A key difference, probably the key difference, between the Hollywood of today and of yesteryear is the studio system. The way the studios manufactured and marketed stars is legendary. Stories of stars having their names and biographies changed are just the start, but a studio controlled where a movie star went, who they dated, and how they were to act in their free time, let alone the movies they were to make. The collapse of the era in the 1960s led to stars having freedom over themselves, but it also limited the idea of the star personality. There’s a reason that movie stars of the era had “faces,” memorable personalities that gives even the most minor C-list actor of the era more recognition than the stars of today. All of this is laid out in Jeanine Basinger’s fantastic book, The Star Machine, a tome exploring how stars were created and sold to an eager public.
The Star Machine is the second Basinger book I’ve read and reviewed. I previously reviewed I Do and I Don’t: A History of Marriage in the Movies, a book I devoured just as much as this one. Basinger’s approach to history starts with providing background on the subject in question before delving into and breaking down her points through examples. In this case, the opening chapters succinctly explain the star process. From the minute a person is discovered, one possessing the bare modicum of camera worthiness, they were measured and sized up. Ears too big? Nothing a quick medical procedure can’t fix. Teeth crooked? Braces. Camera not liking your brunette hair? Make you a blonde. Basinger makes no bones about stars being manufactured and cut to be what was needed. And stars were needed, no matter how often studios were quick to show how expendable they were (one chapter is devoted to Deanna Durbin, a star who left Hollywood of her own volition).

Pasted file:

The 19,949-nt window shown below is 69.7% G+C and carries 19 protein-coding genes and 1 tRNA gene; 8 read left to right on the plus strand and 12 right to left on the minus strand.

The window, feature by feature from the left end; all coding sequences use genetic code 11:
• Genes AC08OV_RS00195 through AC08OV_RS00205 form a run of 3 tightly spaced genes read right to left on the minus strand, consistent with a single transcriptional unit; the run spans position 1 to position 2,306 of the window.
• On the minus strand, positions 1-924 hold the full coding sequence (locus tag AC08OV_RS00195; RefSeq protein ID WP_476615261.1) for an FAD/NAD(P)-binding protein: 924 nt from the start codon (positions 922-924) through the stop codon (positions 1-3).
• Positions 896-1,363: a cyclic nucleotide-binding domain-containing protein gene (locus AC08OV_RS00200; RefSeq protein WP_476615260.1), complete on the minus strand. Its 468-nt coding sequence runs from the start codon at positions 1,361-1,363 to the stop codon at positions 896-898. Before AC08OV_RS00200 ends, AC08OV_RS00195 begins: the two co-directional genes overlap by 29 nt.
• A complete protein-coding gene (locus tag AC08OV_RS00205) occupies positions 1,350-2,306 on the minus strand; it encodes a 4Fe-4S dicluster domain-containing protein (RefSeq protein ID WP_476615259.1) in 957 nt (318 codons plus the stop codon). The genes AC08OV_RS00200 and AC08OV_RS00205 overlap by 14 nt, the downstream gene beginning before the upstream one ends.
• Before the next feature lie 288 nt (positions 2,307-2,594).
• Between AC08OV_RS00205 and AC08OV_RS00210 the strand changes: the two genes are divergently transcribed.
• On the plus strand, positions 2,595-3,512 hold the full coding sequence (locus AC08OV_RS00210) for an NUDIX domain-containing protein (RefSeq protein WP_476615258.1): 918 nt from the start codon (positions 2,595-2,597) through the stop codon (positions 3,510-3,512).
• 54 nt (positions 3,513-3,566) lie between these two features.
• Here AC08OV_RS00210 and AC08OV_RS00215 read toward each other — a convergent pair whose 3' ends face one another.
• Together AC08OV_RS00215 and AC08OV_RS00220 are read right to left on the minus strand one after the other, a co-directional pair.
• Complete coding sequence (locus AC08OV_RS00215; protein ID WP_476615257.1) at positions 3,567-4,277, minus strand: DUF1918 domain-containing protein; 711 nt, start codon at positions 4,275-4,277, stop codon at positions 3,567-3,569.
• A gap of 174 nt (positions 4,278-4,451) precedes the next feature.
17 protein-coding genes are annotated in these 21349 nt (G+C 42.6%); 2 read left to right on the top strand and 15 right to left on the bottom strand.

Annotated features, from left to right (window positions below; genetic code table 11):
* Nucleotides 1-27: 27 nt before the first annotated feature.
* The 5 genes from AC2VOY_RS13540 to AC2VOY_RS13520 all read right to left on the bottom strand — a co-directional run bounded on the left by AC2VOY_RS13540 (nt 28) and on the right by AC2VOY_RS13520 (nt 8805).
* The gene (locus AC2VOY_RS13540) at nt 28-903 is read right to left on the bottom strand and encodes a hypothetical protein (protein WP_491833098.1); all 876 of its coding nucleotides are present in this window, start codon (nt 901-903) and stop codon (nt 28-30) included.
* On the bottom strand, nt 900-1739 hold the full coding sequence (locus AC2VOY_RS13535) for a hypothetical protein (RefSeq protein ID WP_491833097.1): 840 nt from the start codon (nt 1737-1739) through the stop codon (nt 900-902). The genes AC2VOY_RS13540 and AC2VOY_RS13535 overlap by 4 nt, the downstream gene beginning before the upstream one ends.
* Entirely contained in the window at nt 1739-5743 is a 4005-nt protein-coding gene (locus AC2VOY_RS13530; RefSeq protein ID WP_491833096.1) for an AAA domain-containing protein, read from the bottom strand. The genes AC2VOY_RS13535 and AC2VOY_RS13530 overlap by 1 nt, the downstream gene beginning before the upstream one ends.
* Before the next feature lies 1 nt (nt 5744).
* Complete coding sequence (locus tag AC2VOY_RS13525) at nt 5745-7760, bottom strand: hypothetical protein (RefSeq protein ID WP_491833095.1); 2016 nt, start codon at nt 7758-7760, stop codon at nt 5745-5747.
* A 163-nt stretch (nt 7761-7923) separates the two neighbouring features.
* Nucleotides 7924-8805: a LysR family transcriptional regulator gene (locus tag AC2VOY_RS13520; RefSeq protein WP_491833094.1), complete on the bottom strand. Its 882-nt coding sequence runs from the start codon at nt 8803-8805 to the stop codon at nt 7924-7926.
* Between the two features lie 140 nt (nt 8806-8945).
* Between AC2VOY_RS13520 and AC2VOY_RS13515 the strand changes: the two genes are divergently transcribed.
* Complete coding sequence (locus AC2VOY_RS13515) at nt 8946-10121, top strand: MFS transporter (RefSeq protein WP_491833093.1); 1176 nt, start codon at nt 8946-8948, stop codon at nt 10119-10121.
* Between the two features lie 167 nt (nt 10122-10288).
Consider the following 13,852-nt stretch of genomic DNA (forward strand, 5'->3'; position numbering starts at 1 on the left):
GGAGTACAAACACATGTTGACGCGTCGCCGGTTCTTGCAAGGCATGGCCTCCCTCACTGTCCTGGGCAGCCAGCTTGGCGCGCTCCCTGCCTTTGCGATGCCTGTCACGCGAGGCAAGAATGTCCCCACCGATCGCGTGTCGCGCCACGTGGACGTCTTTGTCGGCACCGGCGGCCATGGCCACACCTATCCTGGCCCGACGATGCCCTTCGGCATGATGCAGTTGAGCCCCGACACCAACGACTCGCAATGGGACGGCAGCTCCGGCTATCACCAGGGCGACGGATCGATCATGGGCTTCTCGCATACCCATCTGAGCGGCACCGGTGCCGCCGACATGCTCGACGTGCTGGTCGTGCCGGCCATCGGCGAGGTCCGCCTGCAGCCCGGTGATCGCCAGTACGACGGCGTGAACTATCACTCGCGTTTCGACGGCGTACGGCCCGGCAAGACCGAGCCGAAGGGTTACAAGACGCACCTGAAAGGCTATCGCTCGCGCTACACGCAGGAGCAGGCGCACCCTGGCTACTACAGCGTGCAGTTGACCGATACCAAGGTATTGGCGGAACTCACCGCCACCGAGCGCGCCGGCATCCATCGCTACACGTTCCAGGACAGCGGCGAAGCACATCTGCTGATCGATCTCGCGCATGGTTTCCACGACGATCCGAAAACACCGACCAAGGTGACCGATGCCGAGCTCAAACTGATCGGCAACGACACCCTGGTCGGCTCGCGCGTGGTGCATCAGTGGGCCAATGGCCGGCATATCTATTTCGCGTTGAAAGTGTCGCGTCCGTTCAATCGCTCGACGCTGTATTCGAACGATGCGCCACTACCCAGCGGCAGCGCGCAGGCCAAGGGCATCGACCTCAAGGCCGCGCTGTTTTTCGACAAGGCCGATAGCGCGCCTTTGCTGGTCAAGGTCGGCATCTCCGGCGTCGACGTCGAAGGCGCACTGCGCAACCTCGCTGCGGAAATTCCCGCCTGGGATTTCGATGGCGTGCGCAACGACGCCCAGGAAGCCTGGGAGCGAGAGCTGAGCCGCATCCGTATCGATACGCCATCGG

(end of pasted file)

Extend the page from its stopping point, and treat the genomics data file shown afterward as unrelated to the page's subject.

The midpoint of her text explains the necessity for copies of successful stars during WWII when the A-listers went into war and later chapters mention the more minute demographics meant to appeal to niche audiences: “exotics” like Maria Montez, child stars, animal stars, and the like. Basinger is big on examples and there’s great chapters on lesser known stars like Dennis Morgan, June Allyson, and others. The point is in showing how they became stars, by process of the machine, but also why they were limited from becoming iconic and failed to reach the heights of a Clark Gable or Bette Davis. Basinger provides guesses at several of them, whether they hewed too closely to more tenacious stars or didn’t pick the right projects, while those A-list stars struggled to keep themselves a float (chapters are devoted to the self-destruction of Errol Flynn and the personal drama of Lana Turner). For all the machine’s ability to create a star it was still 2% the star toeing the party line and 1% of that indefinable “spark,” what Elinor Glynn called the “it” factor.
Much like I Do and I Don’t, Basinger’s large historical tomes never feel like textbooks you’d read during a college film class. Everything about her prose reads friendly and simply. Even her copious use of footnotes aren’t there to provide reference material or additional bibliographic information, they discuss background, dates, or just witty asides she likes to throw at you. This is a film history book for those who detest musty volumes spewing names and dates, cold stories about the chronological nature of film as opposed to the faces that made such work legendary.
The Star Machine continues to show Basinger as one of the preeminent film historians of our time. Her work takes a rather broad facet of the movie-making industry, and breaks it down for the novice to read and enjoy. She never dabbled in things that aren’t relevant, and her books have an easy “read as you go” approach to them, in that you can pick a section to read at will. If you missed this upon release a few years ago, try to find a copy and give it a read!
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